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The Film Room: How Russell Wilson scored so often in 2015

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Edit: If the video does not display, you have to click the “Watch on YouTube” button or follow this link here.

Russell Wilson passed for over 4,000 yards last season, maintaining a 68% completion percentage. Including the playoffs, he scored 38 touchdowns through the air, while running one into the endzone. In this video, we will take a look at his touchdowns to see the general trends of how he scored in his fourth season in the NFL.

Touchdowns by Distance

First, we will take a look at his touchdowns by distance. This chart is directly created by the distance from the line of scrimmage to the end zone. For example, a screen pass at the line of scrimmage that goes for a 16+ yard score will count as "Deep." Additionally, touchdowns ran into the end zone by the quarterback were accounted for here.

Russell Wilson's Touchdowns by Distance

Touchdowns by Location

The next table breaks down more accurately where the ball was actually caught. As such, the totals may differ from the table above. Note: This table only includes his passes.

Russell Wilson's Touchdowns by Location

Touchdowns by Quarter

The following table breaks down his touchdowns by quarter.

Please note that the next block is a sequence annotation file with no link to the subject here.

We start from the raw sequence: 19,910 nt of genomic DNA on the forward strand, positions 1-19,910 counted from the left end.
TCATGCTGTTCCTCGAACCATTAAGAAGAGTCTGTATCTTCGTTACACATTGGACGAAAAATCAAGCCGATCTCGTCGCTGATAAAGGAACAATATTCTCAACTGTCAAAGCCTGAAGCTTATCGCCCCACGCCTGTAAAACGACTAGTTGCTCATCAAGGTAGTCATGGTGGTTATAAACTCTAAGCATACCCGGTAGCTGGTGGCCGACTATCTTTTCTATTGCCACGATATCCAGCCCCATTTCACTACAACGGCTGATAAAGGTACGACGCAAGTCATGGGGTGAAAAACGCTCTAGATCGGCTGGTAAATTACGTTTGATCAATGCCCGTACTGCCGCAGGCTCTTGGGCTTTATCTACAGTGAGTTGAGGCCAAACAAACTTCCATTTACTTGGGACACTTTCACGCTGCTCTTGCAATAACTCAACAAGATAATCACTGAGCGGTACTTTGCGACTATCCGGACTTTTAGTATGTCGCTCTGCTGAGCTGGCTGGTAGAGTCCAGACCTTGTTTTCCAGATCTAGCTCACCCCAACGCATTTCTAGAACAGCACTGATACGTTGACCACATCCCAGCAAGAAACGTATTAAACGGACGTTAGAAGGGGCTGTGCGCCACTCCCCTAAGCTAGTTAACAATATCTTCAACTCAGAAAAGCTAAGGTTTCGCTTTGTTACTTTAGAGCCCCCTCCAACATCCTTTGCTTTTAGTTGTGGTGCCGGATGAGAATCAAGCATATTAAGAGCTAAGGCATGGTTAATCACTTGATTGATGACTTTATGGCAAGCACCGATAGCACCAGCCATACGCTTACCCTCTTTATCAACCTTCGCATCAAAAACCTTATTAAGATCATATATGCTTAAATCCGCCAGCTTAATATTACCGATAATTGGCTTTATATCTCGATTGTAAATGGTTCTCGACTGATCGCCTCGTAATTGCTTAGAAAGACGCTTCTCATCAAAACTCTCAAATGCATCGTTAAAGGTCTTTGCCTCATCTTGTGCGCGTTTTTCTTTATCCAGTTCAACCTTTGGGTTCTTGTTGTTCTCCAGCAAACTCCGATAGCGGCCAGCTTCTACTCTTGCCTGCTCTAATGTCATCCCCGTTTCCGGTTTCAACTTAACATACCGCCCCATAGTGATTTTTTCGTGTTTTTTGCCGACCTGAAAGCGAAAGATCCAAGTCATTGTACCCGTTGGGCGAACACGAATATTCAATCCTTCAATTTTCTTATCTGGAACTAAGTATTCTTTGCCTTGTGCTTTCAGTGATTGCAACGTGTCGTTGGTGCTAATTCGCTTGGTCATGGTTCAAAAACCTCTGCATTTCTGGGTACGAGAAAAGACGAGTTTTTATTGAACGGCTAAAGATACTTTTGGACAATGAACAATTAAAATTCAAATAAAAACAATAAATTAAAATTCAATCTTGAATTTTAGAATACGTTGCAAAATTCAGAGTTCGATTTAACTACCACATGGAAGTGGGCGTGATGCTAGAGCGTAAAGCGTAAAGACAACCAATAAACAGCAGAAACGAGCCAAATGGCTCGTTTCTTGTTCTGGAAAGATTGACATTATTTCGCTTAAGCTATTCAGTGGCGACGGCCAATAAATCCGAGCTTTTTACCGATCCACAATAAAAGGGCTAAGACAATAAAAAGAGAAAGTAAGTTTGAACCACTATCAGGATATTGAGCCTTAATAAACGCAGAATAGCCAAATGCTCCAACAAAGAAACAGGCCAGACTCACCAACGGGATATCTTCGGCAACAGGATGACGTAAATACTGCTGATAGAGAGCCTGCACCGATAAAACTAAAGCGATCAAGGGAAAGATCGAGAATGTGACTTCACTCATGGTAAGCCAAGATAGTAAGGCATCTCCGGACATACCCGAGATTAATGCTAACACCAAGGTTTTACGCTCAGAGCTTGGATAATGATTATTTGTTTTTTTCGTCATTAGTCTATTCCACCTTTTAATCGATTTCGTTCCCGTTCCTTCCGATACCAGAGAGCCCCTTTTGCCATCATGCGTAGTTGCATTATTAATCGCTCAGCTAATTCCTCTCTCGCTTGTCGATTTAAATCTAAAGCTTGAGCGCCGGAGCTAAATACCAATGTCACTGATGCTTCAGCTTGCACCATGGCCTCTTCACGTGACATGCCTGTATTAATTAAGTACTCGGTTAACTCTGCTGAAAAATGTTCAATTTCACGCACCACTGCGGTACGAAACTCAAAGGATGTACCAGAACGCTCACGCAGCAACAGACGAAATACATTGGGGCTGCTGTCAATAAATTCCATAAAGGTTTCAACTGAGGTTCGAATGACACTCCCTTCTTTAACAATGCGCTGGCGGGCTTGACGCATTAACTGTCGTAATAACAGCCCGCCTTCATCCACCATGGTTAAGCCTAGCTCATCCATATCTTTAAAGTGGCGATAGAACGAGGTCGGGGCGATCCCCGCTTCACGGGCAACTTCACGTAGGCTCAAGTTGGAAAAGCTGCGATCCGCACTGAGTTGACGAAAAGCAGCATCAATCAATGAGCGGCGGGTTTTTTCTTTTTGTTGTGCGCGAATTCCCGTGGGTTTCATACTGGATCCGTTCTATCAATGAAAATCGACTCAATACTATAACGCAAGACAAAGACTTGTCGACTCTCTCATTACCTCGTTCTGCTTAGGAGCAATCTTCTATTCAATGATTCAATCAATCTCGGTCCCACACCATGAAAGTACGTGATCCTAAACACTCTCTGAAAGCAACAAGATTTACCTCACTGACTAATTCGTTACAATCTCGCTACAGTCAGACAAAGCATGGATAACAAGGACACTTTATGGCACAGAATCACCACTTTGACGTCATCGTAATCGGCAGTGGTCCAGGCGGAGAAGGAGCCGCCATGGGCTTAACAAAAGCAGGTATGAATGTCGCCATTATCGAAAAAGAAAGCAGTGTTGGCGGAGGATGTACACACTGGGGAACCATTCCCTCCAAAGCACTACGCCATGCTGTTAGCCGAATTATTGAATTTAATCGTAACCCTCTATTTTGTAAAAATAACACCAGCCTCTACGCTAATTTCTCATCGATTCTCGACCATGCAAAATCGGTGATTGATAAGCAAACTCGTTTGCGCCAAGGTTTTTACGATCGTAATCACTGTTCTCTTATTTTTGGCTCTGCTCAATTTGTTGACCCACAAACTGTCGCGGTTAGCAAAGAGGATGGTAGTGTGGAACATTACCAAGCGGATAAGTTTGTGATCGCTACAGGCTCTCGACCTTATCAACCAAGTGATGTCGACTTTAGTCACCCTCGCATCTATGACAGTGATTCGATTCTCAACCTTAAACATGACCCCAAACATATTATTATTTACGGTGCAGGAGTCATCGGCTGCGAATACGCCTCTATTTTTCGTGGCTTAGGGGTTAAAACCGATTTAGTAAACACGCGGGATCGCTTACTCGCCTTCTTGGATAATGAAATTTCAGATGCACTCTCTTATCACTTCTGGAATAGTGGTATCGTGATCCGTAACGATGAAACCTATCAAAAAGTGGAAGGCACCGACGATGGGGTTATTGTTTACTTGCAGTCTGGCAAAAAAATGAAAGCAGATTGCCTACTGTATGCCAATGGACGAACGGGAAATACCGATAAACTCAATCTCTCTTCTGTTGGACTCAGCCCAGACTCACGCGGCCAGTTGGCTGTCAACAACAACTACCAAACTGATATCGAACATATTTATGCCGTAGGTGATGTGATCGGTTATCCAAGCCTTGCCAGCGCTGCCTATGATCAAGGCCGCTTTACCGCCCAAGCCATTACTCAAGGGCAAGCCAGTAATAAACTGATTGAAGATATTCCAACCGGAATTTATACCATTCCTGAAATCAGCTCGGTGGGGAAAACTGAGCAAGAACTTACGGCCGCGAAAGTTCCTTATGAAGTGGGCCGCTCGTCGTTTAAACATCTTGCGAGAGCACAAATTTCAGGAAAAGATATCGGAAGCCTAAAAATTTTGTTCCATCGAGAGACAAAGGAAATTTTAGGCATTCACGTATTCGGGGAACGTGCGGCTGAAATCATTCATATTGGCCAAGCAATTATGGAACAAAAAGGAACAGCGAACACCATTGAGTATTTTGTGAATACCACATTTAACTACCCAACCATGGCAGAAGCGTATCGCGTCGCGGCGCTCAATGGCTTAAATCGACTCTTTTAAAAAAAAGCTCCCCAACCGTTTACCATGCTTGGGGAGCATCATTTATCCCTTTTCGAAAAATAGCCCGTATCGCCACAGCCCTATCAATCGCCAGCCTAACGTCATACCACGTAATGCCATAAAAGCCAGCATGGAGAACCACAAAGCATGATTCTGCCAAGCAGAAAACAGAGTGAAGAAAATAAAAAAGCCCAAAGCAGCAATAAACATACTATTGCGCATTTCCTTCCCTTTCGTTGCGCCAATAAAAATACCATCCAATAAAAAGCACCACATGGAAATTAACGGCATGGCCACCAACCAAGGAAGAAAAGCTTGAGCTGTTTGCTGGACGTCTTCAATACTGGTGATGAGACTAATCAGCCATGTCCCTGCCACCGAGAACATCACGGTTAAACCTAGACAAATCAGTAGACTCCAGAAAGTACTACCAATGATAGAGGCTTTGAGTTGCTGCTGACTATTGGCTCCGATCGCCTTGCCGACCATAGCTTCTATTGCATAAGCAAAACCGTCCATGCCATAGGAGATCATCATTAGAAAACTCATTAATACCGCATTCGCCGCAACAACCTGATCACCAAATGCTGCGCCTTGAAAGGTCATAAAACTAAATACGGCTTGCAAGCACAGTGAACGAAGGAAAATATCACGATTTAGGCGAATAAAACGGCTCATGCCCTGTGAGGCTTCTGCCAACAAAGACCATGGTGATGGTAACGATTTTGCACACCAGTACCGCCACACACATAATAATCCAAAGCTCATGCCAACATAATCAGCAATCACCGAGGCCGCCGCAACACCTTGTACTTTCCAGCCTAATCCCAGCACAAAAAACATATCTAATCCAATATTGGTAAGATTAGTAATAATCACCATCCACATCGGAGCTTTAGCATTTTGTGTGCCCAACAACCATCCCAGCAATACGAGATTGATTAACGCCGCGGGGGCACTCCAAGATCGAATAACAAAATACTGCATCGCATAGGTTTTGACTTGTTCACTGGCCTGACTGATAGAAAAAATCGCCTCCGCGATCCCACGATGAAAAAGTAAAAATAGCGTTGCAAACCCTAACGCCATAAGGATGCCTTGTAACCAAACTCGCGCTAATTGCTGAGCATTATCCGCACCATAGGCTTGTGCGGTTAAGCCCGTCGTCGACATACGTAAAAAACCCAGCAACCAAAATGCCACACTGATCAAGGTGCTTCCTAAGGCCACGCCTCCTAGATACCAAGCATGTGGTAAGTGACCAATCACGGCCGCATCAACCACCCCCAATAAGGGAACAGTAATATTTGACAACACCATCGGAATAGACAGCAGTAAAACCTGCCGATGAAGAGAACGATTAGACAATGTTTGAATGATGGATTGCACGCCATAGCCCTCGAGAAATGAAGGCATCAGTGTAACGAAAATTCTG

Russell Wilson's Touchdowns by Quarter

Touchdowns by Receiver

Here are the recipients of his touchdown passes during the 2015 NFL season.

Russell Wilson's Touchdowns by Receiver

Touchdowns by Route

The next table breaks down the touchdowns by route thrown. Similar routes were combined together based on the distance and type of pass.

Russell Wilson's Touchdowns by Route

This season was an interesting change for Wilson. With the running game lacking due to injuries, and Jimmy Graham, his safety valve for the first half of the season injured, Wilson had to rely on Doug Baldwin and rookie receiver Tyler Lockett more and more. I think this season will open up the playbook for this offense going forward.

Like I've said previously, with Thomas Rawls returning to the field, I don't ever see the Seattle Seahawks switching to a pass-first offense, but they will certainly be dynamic to watch and will be able to rely on Wilson when the run game starts stalling.

The offensive line remains the wildcard. Will Mark Glowinski and rookie Germain Ifedi be able to man the guard positions successfully? According to FootballOutsiders.com, the Seahawks had the 30th rated offensive line in pass protection last season. Hopefully with the recent addition of Jahri Evans (that I analyzed here), the Seahawks will feature an improved offensive line once he fully learns the offensive system and earns a starting role on the line.